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Pokémon Mystery Dungeon: Explorers of Time - review

The jelly donut gamer

Metalgearbox_4 I've gone soft. Torpid. I'm a jelly donut gamer. How did this happen?

I got it into my head last night that I ought to give the original Metal Gear a try. Not the PS2 re-release with its optional "Easy" mode and unlockable "infinite bandana" providing unlimited ammo. No. And not the NES port that Kojima famously described as "complete garbage." Not that one either.

No, I loaded up the full-leaded original MSX2 version of Metal Gear - the English version released for the European market with most of the radio messages missing, including Big Boss' descriptions of all the items and weapons. The one, according to a fan-translation project, with only 56% of the original Japanese text translated into English.[1] Yeah. That one.

It's been 20 years since I first played Metal Gear, but I've been a fairly devoted fan of the series, so I didn't expect any problems getting back up to speed. Right. I loaded up the game and died almost immediately. Then died again. Then, before even reaching the first elevator...dead again. So I wandered around for awhile trying to remember where I needed to go, and just for fun I died some more.

It was then I began to remember just how little the game helps you, or guides you, or even encourages you. Big boss tells you to infiltrate a building and warns you not to get caught. That's basically it. You have no weapons, no map, and no real clue where you're supposed to go. Good luck, buddy!

Various characters give you frequency numbers you'll need for your radio. Will the game remember these for you? No. You must write them down. Often you must retrace your steps to specific locations, sometimes on different floors of the building. Looking for a map? It's on that grid paper sitting next to you - the one you drew with your own pencil. Forgot to write down the frequencies or make a map? You're going to get real familiar with that elevator, because that's where you re-spawn after you die. A lot.

Of course, there's always GameFAQs...but would Snake choose such a cowardly shortcut? After about an hour, I decided he most definitely would.

I'm hardly the first to observe it, but games used to be hard, folks. Never was this more clear to me than when I assigned my students the Infocom text adventure Planetfall a few years ago. Ten minutes into the game, nearly all of them were stuck on the ship scrubbing floors with no clue how to go anywhere or do anything. They had similar problems with arcade classics like Robotron and Defender (which is one of the hardest games of all time), the Ultima series, and even the early Super Mario games.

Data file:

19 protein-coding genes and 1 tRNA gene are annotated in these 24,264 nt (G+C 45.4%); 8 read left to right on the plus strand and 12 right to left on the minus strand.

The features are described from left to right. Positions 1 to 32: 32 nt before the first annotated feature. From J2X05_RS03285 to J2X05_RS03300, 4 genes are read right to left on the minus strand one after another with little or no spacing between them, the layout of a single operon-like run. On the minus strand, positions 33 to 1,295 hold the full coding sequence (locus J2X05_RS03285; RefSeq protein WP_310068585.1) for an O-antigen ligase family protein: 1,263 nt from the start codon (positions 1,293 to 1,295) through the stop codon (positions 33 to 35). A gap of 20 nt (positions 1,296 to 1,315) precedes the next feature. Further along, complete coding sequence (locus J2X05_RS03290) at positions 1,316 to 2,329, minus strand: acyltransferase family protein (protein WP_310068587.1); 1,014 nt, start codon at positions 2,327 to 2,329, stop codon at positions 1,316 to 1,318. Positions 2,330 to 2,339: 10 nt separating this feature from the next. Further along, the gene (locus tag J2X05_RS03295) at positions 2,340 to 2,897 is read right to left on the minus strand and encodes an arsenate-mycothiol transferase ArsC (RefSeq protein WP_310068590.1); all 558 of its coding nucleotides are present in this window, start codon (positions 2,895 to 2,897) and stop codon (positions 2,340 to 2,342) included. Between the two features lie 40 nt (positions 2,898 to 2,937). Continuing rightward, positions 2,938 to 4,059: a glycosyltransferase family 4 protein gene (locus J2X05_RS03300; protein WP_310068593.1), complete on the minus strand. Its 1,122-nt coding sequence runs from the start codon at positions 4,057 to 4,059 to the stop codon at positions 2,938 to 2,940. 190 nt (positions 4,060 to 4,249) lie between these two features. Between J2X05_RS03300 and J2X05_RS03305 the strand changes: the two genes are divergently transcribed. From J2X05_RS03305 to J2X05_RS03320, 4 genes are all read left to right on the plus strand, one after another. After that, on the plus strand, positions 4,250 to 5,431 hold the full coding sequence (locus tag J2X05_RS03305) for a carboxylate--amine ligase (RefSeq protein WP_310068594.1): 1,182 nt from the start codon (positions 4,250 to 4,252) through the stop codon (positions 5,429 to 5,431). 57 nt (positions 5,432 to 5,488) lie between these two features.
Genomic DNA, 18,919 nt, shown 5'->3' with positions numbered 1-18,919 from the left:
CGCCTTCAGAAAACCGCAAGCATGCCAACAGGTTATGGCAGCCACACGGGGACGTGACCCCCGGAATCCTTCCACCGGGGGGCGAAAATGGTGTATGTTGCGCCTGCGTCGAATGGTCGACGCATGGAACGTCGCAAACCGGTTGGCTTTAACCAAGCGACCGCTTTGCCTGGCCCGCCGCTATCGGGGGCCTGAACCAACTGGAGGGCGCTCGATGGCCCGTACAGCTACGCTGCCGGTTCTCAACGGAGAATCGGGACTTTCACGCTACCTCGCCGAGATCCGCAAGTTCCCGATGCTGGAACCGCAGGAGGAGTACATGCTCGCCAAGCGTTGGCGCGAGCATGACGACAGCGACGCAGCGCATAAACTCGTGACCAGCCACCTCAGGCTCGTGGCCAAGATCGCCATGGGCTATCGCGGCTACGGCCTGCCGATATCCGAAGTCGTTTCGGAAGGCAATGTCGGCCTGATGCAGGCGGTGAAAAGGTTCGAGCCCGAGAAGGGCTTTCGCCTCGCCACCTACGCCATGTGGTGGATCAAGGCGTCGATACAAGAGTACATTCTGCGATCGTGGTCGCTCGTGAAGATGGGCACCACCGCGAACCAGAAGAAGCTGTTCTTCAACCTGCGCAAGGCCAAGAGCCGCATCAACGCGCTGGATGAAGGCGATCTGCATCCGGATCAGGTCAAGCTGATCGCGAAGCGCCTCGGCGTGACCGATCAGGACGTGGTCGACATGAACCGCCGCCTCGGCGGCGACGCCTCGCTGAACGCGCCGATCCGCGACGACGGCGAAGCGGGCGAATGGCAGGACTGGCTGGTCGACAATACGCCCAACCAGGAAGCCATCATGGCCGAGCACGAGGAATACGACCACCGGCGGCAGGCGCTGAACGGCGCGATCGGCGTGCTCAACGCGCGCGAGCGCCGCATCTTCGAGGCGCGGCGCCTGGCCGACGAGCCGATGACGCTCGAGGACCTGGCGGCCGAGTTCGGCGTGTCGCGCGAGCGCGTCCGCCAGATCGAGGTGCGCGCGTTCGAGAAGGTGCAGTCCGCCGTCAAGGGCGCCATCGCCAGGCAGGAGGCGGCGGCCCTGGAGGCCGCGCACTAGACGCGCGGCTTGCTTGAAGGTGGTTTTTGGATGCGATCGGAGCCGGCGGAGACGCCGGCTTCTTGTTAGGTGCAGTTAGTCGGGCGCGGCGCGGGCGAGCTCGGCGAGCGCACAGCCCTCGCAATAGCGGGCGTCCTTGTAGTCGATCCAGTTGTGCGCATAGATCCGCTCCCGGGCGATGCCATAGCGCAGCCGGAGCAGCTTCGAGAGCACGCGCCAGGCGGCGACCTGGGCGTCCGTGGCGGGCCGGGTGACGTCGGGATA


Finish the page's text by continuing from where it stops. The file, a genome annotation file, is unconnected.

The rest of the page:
For me, I think it's mostly about conditioning. I'm definitely rusty with games I once breezed through (at least, that's how I remember it), and it's probably not coincidental that prior to jumping into Metal Gear I was spending most of my time re-playing Beyond Good & Evil - a game I dearly love, but also a game that holds your hand in a myriad of ways and punishes you in very few. Does that mean BG&E is a game for the weak and MG for the strong? Of course not, and I'm not terribly interested in the hardcore/casual delineations, which seem to me arbitrary at best.

But I do find myself wondering if I will ever find games like Metal Gear truly fun again. When I finally knocked the rust off last night, I did move forward in the game and enjoyed the clever, stealthy challenges. It (and its superior sequel) are still terrific games, but I'm inclined to add "for their time" to the end of that sentence. After a couple of hours, I stopped playing and felt satisfied with the experience - with no real desire to continue. I'm ready for MGS4, which was really the whole point anyway.

One final note sure to destroy any of my remaining hardcore street cred: after an hour of frustration controlling Snake with my keyboard, I hooked up a gamepad, remapped the controls, and was a much happier and more comfortable gamer. Jelly donut? Maybe, but I can live with it. :-)

FYI, I played Metal Gear using the cross-platform OpenMSX emulator. Windows users may prefer BlueMSX, which is very slick and customizable. Both projects are open source and freely distributable.